Few studies have analyzed the composition of the gut microbiome in MAFLD patients. Unfortunately, the results have not been homogeneous, probably because of differences in sample sizes, variations within countries, and the unavoidable individual properties of each gut microbiota. Nevertheless, the fact that all studies showed the presence of dysbiosis confirms its role in the disease. Overall, at the phylum level, and with aid of animal studies, we can suggest that the general diversity is reduced, with increased Firmicutes, Actinomycetes and reduced Bacteroidetes, Fusobacteria, Leptosphaeria, Proteobacteria, Thermus and Verrucomicrobia.58–60 Studies have obtained contradictory results for Actinobacteria and Bacteroidetes. Additionally, research comparing MAFLD patients and controls has revealed that certain bacteria species, such as Prevotella and Porphyromonas, are increased.61 In patients with metabolic steatohepatitis, Proteobacteria species are consistently enriched; in cirrhosis, oral bacteria, such as Prevotella or Veillonella, can be observed in the distal colon. Studies that analyzed the microbial profile of cirrhotic patients with hepatocellular carcinoma (HCC) found increased fecal counts of Escherichia coli, as well as other Gram-negative bacteria, such as Atopobium, Collinsella, Eggerthella and Coriobacterium; others that studied the microbiota of only HCC-diagnosed patients found that Lactobacillus spp., Bifidobacterium spp., and Enterococcus spp. were reduced, with an additional increased concentration of H2S- and CH3SH-producing bacteria: Fusobacterium, Filifactor, Eubacterium, Parvimonas and Treponema.61,62

Finally, it is important to mention that some bacterial signatures can overlap between MAFLD and other metabolic diseases, due to their close relationship.

Recent studies with mice have shown that the gut microbiome’s state within itself may predispose to the development of MAFLD. In an experimental study, mice were fed for 16 weeks with a fat-rich diet and classified into two groups: “responders” with liver damage, and those that did not. Ultimately, transplant of the fecal microbiota from these groups into new microbe-free mice showed the mice that received “responder” microbiota were lean but had a propensity towards steatosis and insulin resistance.58

Pathologies like dysbiosis and small intestine bacterial overgrowth are closely correlated with MAFLD. The excess of gut bacteria leads to an increased lipid permeability and intake. These bacteria also tend to be translocated to the circulation, where they activate inflammatory pathways via the recognition of LPS. Ultimately, the Toll-like receptor 4 expression increases, production of IL-8 increases and insulin signaling decreases, leading to an increase in the influx of free fatty acids and a vicious cycle of lipotoxicity.54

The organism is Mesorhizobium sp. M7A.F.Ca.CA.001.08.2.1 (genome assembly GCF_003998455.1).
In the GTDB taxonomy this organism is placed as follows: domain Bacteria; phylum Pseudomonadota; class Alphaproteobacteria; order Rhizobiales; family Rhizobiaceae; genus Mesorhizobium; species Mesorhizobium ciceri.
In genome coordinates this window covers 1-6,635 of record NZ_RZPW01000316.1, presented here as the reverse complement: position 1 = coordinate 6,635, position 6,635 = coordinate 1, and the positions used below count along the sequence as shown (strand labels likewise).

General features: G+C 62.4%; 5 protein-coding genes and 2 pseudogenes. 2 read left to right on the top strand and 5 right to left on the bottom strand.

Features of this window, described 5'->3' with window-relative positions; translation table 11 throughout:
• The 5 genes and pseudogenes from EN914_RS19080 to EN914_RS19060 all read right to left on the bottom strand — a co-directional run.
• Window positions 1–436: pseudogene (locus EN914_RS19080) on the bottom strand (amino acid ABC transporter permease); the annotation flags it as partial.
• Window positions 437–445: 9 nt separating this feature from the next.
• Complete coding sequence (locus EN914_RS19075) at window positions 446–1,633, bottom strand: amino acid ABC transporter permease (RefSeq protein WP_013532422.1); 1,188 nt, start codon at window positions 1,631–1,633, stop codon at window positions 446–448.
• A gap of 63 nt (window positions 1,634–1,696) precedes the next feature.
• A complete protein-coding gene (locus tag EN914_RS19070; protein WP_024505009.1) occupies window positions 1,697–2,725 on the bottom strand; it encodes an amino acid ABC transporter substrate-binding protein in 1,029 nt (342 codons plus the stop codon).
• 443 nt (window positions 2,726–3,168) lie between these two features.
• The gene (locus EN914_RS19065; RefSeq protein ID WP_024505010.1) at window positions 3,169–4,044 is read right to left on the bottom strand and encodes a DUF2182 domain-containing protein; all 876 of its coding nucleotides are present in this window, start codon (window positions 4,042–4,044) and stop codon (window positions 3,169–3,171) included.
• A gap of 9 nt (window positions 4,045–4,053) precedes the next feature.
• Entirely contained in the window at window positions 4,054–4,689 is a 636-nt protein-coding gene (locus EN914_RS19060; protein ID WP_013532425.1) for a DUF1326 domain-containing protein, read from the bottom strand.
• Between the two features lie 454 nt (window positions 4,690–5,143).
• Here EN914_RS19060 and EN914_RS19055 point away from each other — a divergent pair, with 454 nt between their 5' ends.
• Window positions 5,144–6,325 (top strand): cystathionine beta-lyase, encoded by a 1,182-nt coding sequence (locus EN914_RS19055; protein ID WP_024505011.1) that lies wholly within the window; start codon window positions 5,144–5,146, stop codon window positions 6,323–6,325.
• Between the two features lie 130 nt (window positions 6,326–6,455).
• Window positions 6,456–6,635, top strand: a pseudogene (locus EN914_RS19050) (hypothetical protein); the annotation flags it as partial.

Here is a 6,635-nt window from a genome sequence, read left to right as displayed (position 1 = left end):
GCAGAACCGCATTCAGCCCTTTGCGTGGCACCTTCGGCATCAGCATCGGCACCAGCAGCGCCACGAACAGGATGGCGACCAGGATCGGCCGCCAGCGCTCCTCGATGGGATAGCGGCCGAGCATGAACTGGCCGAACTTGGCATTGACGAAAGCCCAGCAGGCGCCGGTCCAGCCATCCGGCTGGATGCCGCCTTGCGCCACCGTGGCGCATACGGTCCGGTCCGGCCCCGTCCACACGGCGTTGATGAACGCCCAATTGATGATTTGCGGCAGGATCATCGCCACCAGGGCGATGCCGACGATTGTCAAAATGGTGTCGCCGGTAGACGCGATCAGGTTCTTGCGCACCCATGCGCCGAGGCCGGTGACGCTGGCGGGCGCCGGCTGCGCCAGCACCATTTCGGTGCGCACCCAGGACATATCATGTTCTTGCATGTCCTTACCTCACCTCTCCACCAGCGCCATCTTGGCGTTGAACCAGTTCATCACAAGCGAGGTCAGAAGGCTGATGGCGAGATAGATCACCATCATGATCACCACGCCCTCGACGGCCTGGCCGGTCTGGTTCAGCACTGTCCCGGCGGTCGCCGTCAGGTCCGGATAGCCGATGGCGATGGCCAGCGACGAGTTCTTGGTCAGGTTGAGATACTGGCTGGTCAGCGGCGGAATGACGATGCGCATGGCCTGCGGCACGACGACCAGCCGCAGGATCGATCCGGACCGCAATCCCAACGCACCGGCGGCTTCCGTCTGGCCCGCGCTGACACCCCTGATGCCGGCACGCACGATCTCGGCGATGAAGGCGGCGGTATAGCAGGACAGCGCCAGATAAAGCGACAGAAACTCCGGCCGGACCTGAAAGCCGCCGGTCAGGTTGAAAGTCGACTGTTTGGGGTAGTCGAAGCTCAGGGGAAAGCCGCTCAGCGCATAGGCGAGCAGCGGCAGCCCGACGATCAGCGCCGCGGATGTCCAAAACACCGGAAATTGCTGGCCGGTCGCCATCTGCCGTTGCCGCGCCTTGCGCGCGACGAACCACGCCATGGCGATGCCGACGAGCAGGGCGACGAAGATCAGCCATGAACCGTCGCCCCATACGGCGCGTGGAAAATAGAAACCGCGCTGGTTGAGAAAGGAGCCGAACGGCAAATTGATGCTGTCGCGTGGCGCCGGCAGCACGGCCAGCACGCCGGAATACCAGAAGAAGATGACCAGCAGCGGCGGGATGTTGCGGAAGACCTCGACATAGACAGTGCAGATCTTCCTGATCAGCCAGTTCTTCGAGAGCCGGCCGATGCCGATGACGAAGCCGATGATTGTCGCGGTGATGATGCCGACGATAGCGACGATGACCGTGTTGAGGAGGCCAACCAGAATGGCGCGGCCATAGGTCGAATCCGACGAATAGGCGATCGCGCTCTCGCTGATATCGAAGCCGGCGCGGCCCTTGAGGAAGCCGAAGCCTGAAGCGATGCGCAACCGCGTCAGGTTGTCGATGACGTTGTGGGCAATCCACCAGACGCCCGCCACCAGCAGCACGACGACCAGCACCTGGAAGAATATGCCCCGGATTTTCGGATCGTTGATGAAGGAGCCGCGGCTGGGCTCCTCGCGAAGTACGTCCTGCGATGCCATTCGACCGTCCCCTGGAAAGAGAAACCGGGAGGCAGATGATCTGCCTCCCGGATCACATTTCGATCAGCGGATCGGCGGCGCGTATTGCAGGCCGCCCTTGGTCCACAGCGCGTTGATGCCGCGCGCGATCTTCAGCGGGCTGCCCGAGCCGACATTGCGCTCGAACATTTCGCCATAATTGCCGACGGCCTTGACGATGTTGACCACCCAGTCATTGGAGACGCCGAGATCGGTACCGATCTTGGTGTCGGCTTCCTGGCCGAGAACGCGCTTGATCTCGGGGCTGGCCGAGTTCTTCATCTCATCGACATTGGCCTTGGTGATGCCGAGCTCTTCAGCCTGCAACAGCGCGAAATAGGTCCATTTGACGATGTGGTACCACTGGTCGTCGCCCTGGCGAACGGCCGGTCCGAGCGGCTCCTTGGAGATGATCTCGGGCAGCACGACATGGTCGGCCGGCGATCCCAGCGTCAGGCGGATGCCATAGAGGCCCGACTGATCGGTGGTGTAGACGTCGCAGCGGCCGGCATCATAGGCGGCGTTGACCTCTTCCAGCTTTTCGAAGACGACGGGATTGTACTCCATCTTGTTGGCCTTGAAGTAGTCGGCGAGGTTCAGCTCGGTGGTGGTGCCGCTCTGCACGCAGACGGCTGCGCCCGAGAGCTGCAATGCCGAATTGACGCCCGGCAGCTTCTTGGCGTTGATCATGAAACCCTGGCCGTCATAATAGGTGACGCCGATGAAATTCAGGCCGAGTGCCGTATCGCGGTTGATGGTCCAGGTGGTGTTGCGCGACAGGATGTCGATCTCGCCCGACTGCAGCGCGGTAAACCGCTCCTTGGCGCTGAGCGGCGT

MAFLD is closely related with obesity and insulin resistance, mainly because of the toxic effects the lipid excess causes in the liver tissue. The pathophysiology of lipotoxicity in the liver revolves around three main points: low-grade inflammation, autoimmunity, and oxidative stress. It occurs when the hepatic capacity to store or export lipids is exceeded by the fatty acid intake (from peripheral tissues or by de novo synthesis). The imbalance of gut microbiota (dysbiosis), as already mentioned, leads to inflammation; this process activates the Kupffer cells and prompts recruitment of other leukocytes to the tissue, initiating a cascade of proinflammatory cytokines and chemotactic factors, which provoke autoimmunity. Stellate cells are also activated by the cytokines and initiate an overproduction of extracellular matrix, which consequently supports progressive fibrosis.71 If these fibrotic and inflammatory processes are not regulated, steatosis can quickly progress into metabolic steatohepatitis.

The crucial point that determines the progression of liver steatosis into metabolic steatohepatitis resides within the production of fibrotic factors such as tumor necrosis factor (TNF)-α, Fas ligand and TGFβ, being mainly regulated by activation of the recurrent nuclear factor kappa-B (NF-κB) in hepatocytes (once again, the consequence of sustained inflammation). It is also important to highlight the importance of Kupffer cell activation and lymphocyte recruitment, because apart from the effects mentioned before, leukocyte presence in the liver tissue is a classic histopathological sign of metabolic steatohepatitis.72

Increasing evidence suggests that the gut-liver axis can take part in the onset of hepatocellular carcinoma, particularly due to the dysbiosis-induced endotoxemia. For example, gut microbial metabolites that act as antigens, like lipoteichoic acids in the case of Gram-positive bacteria or LPS in Gram-negative bacteria, can induce synthesis of the prostaglandin E2 PGE2 by hepatic stellate cells, which reduces the antitumoral activity of CD8+ lymphocytes.61 Another pathway that promotes hepatic carcinogenesis is the Toll-like receptor 4 recognition of pathogen-associated molecular patterns; this generates a cascade that activates NF-κB, which promotes the synthesis and release of inflammatory cytokines (IL-1, IL-6, TNF-α), thereby perpetuating liver inflammation. Nevertheless, the key point is that NF-κB may also induce antiapoptotic genes (TRAF-1 and TRAF-2), having important carcinogenic consequences. Toll-like receptor 4 is also expressed in hepatic stellate cells, where it is involved in the regulation of hepatocytogen epiregulin, an epidermoid growth factor with a potent mitogen effect on liver cells (Fig. 1).63